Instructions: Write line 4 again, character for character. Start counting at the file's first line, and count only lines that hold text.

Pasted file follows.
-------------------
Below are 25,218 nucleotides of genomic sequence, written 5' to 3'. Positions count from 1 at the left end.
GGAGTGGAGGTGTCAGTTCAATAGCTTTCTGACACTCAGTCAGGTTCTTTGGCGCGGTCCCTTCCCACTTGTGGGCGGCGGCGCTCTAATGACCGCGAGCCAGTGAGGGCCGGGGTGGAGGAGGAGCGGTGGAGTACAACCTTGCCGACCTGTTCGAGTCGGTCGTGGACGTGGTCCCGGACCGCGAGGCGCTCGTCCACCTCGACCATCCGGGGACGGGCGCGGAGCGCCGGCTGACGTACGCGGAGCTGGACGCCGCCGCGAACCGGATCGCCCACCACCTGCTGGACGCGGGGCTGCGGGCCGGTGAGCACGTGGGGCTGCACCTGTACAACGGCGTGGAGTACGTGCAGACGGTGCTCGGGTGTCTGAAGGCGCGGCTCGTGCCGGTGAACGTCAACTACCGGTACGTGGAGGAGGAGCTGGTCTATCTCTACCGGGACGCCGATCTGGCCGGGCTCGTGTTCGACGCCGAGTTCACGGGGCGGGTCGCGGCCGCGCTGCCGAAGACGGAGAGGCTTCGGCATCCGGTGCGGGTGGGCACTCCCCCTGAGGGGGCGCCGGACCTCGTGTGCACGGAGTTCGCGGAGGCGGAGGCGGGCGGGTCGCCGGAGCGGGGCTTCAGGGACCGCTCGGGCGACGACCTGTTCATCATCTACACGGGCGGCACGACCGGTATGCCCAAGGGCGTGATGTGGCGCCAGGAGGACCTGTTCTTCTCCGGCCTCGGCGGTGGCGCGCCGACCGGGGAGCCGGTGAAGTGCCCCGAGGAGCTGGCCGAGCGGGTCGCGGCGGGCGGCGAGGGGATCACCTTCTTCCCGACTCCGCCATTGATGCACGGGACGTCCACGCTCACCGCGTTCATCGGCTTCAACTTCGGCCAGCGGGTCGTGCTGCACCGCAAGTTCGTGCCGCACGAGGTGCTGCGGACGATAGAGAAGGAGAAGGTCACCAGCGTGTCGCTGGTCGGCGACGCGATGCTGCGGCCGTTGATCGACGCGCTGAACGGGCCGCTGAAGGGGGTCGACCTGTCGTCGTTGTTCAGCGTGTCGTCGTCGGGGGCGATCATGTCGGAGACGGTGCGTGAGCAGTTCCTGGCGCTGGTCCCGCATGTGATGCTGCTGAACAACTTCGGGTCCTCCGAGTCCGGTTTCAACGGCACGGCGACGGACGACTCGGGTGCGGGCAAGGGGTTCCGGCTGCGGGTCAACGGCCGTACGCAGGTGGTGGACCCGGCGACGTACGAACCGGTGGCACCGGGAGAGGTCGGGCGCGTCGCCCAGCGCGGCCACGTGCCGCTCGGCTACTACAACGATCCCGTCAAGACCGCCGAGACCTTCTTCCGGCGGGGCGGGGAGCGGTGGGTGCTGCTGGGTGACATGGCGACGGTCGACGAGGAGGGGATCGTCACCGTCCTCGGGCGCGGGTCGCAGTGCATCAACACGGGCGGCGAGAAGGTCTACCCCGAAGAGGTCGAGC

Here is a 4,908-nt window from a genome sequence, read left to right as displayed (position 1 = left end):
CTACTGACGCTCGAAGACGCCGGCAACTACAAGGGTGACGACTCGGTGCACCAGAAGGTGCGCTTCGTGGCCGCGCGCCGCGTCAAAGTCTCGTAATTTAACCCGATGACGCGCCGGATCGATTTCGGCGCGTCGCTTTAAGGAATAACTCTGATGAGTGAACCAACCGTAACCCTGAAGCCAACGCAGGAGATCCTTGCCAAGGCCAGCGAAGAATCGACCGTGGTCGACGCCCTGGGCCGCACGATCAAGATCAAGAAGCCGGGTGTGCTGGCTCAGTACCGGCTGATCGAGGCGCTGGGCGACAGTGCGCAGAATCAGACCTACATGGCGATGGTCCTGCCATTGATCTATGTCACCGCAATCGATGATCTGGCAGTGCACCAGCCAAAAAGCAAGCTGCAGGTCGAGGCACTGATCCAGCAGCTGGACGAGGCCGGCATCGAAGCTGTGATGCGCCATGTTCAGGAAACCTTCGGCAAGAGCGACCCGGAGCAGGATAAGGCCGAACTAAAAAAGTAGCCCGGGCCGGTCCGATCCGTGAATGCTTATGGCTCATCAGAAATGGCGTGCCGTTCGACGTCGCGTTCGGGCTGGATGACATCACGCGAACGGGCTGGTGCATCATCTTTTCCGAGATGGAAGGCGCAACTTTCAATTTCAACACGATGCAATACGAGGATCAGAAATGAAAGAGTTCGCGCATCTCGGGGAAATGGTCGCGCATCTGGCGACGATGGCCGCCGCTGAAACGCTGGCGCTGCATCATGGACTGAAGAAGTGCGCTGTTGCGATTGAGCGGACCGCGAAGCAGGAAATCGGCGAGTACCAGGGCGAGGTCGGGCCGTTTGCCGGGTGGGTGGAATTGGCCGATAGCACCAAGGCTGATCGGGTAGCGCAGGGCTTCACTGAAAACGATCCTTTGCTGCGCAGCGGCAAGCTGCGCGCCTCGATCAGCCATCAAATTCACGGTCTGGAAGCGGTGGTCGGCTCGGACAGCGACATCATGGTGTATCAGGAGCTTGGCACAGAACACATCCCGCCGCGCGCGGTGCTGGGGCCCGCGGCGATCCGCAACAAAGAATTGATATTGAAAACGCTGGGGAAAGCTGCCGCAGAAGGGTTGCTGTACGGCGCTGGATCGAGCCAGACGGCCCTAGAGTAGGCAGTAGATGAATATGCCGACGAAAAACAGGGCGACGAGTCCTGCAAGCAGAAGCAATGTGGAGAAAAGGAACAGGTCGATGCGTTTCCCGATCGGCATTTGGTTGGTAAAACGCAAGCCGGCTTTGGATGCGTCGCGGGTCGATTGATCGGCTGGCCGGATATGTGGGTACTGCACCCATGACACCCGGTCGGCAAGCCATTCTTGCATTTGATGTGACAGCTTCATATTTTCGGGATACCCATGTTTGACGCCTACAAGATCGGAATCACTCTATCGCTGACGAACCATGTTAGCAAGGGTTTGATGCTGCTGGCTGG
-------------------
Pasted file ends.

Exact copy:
CTACTGACGCTCGAAGACGCCGGCAACTACAAGGGTGACGACTCGGTGCACCAGAAGGTGCGCTTCGTGGCCGCGCGCCGCGTCAAAGTCTCGTAATTTAACCCGATGACGCGCCGGATCGATTTCGGCGCGTCGCTTTAAGGAATAACTCTGATGAGTGAACCAACCGTAACCCTGAAGCCAACGCAGGAGATCCTTGCCAAGGCCAGCGAAGAATCGACCGTGGTCGACGCCCTGGGCCGCACGATCAAGATCAAGAAGCCGGGTGTGCTGGCTCAGTACCGGCTGATCGAGGCGCTGGGCGACAGTGCGCAGAATCAGACCTACATGGCGATGGTCCTGCCATTGATCTATGTCACCGCAATCGATGATCTGGCAGTGCACCAGCCAAAAAGCAAGCTGCAGGTCGAGGCACTGATCCAGCAGCTGGACGAGGCCGGCATCGAAGCTGTGATGCGCCATGTTCAGGAAACCTTCGGCAAGAGCGACCCGGAGCAGGATAAGGCCGAACTAAAAAAGTAGCCCGGGCCGGTCCGATCCGTGAATGCTTATGGCTCATCAGAAATGGCGTGCCGTTCGACGTCGCGTTCGGGCTGGATGACATCACGCGAACGGGCTGGTGCATCATCTTTTCCGAGATGGAAGGCGCAACTTTCAATTTCAACACGATGCAATACGAGGATCAGAAATGAAAGAGTTCGCGCATCTCGGGGAAATGGTCGCGCATCTGGCGACGATGGCCGCCGCTGAAACGCTGGCGCTGCATCATGGACTGAAGAAGTGCGCTGTTGCGATTGAGCGGACCGCGAAGCAGGAAATCGGCGAGTACCAGGGCGAGGTCGGGCCGTTTGCCGGGTGGGTGGAATTGGCCGATAGCACCAAGGCTGATCGGGTAGCGCAGGGCTTCACTGAAAACGATCCTTTGCTGCGCAGCGGCAAGCTGCGCGCCTCGATCAGCCATCAAATTCACGGTCTGGAAGCGGTGGTCGGCTCGGACAGCGACATCATGGTGTATCAGGAGCTTGGCACAGAACACATCCCGCCGCGCGCGGTGCTGGGGCCCGCGGCGATCCGCAACAAAGAATTGATATTGAAAACGCTGGGGAAAGCTGCCGCAGAAGGGTTGCTGTACGGCGCTGGATCGAGCCAGACGGCCCTAGAGTAGGCAGTAGATGAATATGCCGACGAAAAACAGGGCGACGAGTCCTGCAAGCAGAAGCAATGTGGAGAAAAGGAACAGGTCGATGCGTTTCCCGATCGGCATTTGGTTGGTAAAACGCAAGCCGGCTTTGGATGCGTCGCGGGTCGATTGATCGGCTGGCCGGATATGTGGGTACTGCACCCATGACACCCGGTCGGCAAGCCATTCTTGCATTTGATGTGACAGCTTCATATTTTCGGGATACCCATGTTTGACGCCTACAAGATCGGAATCACTCTATCGCTGACGAACCATGTTAGCAAGGGTTTGATGCTGCTGGCTGG